Alcohol and other drug use by college athletes have received increased attention in recent years. The purpose of this study was to explore the relationship of collegiate athletes and non-athletes drinking patterns to those of generic alcoholism. The findings revealed a large portion of the college sample, both athlete and non-athlete, reported alcohol dependency as indicated by the scores of the Michigan Alcoholism Screening Test (MAST). Additionally, a significant difference was found to exist between males and females with respect to their scores on the MAST.
In recent years alcohol and other drug use by college athletes has received increased attention by the media. The drug-related deaths and arrests of several professional athletes have fueled the public interest in examining the role which alcohol and other drugs play in the lives of athletes. Despite the general perception that athletes are more health-conscious than their non-athlete counterparts, studies indicate that athletes abuse drugs regularly with alcohol as the most widely abused drug of all (Evans, Weinberg, & Jackson, 1992; Anderson, Albrecht, McKeag, Hough, & McGrew, 1991).
Over the past two decades very few studies have investigated alcohol use among college athletes and compared their use to student non-athletes. However, the findings of the studies which have been conducted (Overman & Terry, 1991; Anderson et al., 1991; Vance, 1982) indicate that minimal differences in alcohol use exist between these two groups. In a large national survey Anderson et al. (1991) found that nearly 89 percent of collegiate athletes reported alcohol use during the previous 12 months compared to 91.5 percent of the general population of college students. Similar findings were observed in a study comparing alcohol use and attitudes among college athletes and non-athletes (Overman & Terry, 1991). In this study, the researchers found no evidence that alcohol and other drug use is higher among college athletes than the rest of the student population. Furthermore, Vance (1982) reported NCAA survey findings indicated that athletes and non-athletes do not differ with respect to alcohol use.
In comparison, numerous studies have been conducted investigating alcohol use among high school athletes and non-athletes. The findings in these studies have been somewhat conflicting. Shields (1995) and Forman, Dekker, Javors, and Davison (1995) found a lower prevalence of alcohol use by student-athletes as compared to non-athletes. In contrast, a comprehensive study conducted by Rainey, McKeown, Sargent, and Valois (1996) found that adolescent athletes reported more drinking and binge drinking than did non-athletes. Similarly, in a study comparing alcohol use and intoxication in high school athletes and non-athletes, researchers found that athletes drank more frequently and reported less abstinence from alcohol consumption than student non-athletes (Carr, Kennedy, & Dimick, 1990).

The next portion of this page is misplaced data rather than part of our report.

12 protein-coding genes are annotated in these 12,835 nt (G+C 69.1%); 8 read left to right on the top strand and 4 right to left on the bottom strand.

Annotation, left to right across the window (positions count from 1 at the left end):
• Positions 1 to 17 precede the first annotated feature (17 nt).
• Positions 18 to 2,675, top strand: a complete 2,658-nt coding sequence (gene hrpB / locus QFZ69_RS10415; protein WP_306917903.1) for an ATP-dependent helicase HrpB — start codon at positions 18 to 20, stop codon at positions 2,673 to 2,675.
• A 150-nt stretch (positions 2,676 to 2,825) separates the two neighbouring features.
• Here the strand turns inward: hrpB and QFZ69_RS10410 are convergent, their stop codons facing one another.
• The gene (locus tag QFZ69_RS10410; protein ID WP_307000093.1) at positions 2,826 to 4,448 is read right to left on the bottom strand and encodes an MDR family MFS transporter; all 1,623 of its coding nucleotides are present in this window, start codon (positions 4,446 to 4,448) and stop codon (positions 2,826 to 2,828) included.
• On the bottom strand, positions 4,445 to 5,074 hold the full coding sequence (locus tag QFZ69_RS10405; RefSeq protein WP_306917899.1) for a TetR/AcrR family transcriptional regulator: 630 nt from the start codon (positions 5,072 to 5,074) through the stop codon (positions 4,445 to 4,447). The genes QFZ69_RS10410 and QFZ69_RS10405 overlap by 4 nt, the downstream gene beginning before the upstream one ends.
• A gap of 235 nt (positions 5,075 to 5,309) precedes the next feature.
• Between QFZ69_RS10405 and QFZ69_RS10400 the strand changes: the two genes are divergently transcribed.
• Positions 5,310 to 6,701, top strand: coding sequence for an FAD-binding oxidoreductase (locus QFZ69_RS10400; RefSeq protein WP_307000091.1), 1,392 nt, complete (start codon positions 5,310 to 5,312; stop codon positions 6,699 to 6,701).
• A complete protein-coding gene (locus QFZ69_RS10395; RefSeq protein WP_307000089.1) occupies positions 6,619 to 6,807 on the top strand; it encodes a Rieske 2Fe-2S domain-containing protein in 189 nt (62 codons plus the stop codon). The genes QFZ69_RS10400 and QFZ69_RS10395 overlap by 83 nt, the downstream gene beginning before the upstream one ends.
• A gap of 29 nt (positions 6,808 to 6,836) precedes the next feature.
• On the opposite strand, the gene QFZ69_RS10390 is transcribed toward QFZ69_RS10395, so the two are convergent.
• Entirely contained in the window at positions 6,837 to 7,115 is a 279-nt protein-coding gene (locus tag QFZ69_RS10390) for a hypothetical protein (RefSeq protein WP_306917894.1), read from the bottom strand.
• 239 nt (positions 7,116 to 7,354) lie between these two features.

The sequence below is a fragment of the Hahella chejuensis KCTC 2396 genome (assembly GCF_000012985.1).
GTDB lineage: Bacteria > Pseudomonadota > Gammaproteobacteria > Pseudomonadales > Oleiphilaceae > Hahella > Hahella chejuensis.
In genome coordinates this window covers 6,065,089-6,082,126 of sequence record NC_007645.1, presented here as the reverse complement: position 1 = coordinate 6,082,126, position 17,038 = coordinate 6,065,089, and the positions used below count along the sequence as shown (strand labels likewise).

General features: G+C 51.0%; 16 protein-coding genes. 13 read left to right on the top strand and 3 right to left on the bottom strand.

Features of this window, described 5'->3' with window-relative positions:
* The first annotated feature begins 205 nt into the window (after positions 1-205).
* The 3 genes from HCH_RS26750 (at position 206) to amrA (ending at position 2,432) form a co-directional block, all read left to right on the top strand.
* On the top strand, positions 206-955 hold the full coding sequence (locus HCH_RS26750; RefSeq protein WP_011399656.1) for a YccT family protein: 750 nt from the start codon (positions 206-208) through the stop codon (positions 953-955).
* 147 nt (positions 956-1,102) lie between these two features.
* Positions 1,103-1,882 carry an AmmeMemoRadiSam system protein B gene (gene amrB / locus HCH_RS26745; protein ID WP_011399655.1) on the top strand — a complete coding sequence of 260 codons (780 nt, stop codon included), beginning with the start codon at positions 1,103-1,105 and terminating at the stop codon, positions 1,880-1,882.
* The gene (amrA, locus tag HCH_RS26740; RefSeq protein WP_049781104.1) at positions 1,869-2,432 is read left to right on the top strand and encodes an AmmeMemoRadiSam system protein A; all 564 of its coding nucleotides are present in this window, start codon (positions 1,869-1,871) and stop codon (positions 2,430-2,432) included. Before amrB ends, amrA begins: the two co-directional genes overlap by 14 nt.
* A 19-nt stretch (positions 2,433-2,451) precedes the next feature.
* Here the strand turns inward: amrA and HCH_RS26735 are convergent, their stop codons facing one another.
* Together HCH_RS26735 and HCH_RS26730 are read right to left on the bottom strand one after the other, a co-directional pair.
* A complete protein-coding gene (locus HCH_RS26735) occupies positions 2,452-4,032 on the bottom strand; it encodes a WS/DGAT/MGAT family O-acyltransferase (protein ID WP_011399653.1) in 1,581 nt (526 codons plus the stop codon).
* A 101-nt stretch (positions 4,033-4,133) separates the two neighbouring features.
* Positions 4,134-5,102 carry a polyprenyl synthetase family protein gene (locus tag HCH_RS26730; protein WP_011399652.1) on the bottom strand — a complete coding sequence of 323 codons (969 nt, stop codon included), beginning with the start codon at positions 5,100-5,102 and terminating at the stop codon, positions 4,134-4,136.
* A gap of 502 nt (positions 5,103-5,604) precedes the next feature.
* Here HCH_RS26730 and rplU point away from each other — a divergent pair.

Reviewing the literature for both the college and high school athlete populations in respect to alcohol use is important. Recent research indicates unhealthy drinking patterns in college may begin in high school (Anderson et al., 1991). Specifically, Anderson et al. (1991) found that 63 percent of the college athlete sample who reported using alcohol and drugs had their first experiences while in high school and 22 percent in junior high school.
Based on the findings reported, research is indicating that when studying substance use at the high school level, athletes are reporting drinking more alcohol more frequently that non-athletes. In addition, it appears that college athletes are not more health conscious, with regard to substance use, that their non-athletic counterparts. These types of findings lead to questions regarding the long-term effects of alcohol use by athletes. Are collegiate athletes at risk for developing generic alcoholism? So far, there have been no studies conducted examining and comparing college athletes and non-athletes and their tendency toward generic alcoholism using an alcoholism screening questionnaire. The purpose of the current study was to explore the relationship of collegiate athletes and non-athletes drinking patterns to those of generic alcoholism. Specifically, the study was designed to determine if significant differences existed between college athletes and non-athletes with regard to scores on the Michigan Alcoholism Screening Test (MAST) (Selzer, 1971). The secondary purpose of this study was to determine if gender differences existed between and within the two groups.